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Trade

Trade

Businesses as well as consumers benefit from relatively open international trade as long as the rules are fair. Done right, trade brings consumers low prices, brings markets a wider variety of choices, and enables economic development. In contrast, intensely protectionist trade policies may help a specific, narrow stakeholder base (such as employees, owners and investors of a business threatened by imports) but they often have a negative effect on the overall economy.

Getting trade policy right requires a balance. Too much protectionism may hurt but so does too much openness. Some level of protection is needed to protect other things we value, for example worker safety, living wages, economic diversity, robust local economies and a competitive playing field for companies large and small.

Over the past century, trade negotiations have successfully lowered tariffs and removed other barriers. But today’s most important trade discussions push openness to an extreme that dismantles and destroys healthy trade practices.

Negotiations such as Transpacific Partnership (TPP) and its Atlantic counterpart are destructive in at least two ways. First, in the guise of lowering barriers and improving competition, they do not expand trade but constrict it. They do so by favoring dominant industries and thwarting fair competition from smaller companies that are more nimble, innovative, and committed to sustainable methodologies. For example, when local-scale, sustainable farming is beaten out by large- scale agribusiness, the price of agricultural commodities may drop, but at the cost of major negative externalities. Among these are rising unemployment caused by numerous farm failures, destruction of soil, overuse of poisonous pesticides and widespread corruption in countries where regulatory structures are immature and weak.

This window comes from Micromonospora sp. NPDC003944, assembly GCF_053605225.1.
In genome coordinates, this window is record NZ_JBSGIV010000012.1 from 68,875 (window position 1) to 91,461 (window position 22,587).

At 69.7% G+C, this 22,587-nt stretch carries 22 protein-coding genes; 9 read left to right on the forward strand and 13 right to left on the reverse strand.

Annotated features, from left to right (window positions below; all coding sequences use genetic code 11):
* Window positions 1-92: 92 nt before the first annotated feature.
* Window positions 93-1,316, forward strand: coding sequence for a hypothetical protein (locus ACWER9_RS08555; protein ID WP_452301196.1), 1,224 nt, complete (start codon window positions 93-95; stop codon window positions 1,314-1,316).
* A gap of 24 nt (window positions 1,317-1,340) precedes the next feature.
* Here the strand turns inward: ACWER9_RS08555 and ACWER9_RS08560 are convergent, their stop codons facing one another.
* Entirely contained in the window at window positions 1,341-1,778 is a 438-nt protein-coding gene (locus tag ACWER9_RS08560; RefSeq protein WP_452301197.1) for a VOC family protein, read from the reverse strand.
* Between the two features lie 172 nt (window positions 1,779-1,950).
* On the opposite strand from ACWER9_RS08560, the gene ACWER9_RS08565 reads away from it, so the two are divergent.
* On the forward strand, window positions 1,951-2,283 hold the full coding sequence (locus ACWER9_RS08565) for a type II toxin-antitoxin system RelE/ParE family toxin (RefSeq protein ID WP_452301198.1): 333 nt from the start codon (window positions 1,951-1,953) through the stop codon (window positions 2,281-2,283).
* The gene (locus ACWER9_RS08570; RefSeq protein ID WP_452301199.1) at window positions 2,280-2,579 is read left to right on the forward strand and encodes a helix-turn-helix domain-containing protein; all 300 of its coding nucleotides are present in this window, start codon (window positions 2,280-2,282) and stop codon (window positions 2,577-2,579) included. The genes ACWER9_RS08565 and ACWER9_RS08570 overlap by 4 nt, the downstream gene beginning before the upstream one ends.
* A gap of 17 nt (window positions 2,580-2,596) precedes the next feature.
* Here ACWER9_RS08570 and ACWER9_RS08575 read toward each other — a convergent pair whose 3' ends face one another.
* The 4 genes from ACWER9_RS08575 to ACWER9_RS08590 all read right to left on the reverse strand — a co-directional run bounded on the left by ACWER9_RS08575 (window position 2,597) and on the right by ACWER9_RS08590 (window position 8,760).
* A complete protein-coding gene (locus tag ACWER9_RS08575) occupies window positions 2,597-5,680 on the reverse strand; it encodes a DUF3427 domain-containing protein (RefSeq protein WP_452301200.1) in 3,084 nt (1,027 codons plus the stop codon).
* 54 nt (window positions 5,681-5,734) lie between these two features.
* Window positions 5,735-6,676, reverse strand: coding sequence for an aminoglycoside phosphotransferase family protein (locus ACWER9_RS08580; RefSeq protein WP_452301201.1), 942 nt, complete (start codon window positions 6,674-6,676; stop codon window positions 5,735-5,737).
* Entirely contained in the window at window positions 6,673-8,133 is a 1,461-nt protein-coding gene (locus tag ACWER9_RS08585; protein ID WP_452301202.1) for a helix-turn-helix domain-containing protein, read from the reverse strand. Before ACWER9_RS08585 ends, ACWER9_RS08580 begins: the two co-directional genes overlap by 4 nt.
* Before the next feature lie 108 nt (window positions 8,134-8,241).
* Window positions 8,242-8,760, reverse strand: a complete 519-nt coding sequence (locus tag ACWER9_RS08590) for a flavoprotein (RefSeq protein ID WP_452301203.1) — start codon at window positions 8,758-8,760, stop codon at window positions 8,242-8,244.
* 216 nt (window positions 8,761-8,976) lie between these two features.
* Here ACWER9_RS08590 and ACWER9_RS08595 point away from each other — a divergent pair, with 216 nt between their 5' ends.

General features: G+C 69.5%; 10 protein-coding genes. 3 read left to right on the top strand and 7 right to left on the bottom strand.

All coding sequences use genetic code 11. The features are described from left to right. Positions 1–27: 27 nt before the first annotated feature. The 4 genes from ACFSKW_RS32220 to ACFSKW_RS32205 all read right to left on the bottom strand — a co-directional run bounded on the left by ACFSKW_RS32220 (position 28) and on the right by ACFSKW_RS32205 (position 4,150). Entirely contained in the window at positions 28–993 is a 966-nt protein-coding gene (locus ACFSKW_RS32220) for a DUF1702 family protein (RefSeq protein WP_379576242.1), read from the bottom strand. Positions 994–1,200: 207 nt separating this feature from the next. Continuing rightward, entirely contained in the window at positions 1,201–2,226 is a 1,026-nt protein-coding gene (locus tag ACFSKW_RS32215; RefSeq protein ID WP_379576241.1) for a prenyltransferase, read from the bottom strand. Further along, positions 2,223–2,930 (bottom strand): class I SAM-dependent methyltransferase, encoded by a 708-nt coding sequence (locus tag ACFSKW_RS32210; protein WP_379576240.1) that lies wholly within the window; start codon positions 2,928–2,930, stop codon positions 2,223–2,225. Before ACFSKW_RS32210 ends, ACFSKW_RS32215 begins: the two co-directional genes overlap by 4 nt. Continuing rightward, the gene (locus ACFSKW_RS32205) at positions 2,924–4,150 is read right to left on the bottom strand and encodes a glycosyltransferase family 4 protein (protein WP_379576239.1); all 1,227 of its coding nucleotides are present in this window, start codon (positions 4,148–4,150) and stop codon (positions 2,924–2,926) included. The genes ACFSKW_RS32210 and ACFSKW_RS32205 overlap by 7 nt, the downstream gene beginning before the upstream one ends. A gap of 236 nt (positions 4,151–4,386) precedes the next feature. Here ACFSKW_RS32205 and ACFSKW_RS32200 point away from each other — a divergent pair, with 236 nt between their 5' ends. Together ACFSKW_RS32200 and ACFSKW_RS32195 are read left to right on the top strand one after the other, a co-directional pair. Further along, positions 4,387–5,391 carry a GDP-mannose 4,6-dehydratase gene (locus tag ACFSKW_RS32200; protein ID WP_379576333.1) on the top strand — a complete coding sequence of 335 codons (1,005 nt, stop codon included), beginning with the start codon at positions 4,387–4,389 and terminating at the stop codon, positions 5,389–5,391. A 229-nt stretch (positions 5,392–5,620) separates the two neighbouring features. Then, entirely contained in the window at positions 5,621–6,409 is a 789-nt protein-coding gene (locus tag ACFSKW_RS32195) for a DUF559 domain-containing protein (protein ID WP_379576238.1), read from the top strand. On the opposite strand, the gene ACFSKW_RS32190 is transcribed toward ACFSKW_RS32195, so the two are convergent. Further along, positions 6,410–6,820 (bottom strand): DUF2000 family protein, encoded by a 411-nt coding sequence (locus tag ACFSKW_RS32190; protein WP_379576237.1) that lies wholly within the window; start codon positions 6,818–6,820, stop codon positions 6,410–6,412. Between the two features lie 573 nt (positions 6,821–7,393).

Second, the current generation of trade proposals let powerful multinational corporations cripple governments’ ability to represent the interests of citizens and companies within their borders. They thwart trading partners’ efforts to pass and enforce laws that, for example, prevent child labor or water supply pollution, or ensure the safety of food and prescription drugs. Americans’ appreciation for the value of sound regulations has hit home in recent years, as dangerous products of all kinds have been revealed and then recalled. Campaigns for freer trade undermine important protections that democratic governments have enacted, as companies shop around to find the least restrictive venues in which to operate. As the risks come to light, more consumers are choosing not to support firms that harm people or the environment. Unsustainable trade agreements undermine these responsible intentions. And they undermine competition where the best product wins.

ASBC believes a balanced approach to trade is a powerful catalyst for beneficial worldwide growth, and that we cannot allow negotiations to be dominated by giant multinational seeking to seeking to efface governments and squeeze out competition. Free but fair trade welcomes companies of all sizes and considers all of stakeholders in the economy. It balances short-term, economic efficiency with sustainability, the robustness of an economically diverse economy, environmental stewardship, and the unique needs of each trading partner nation.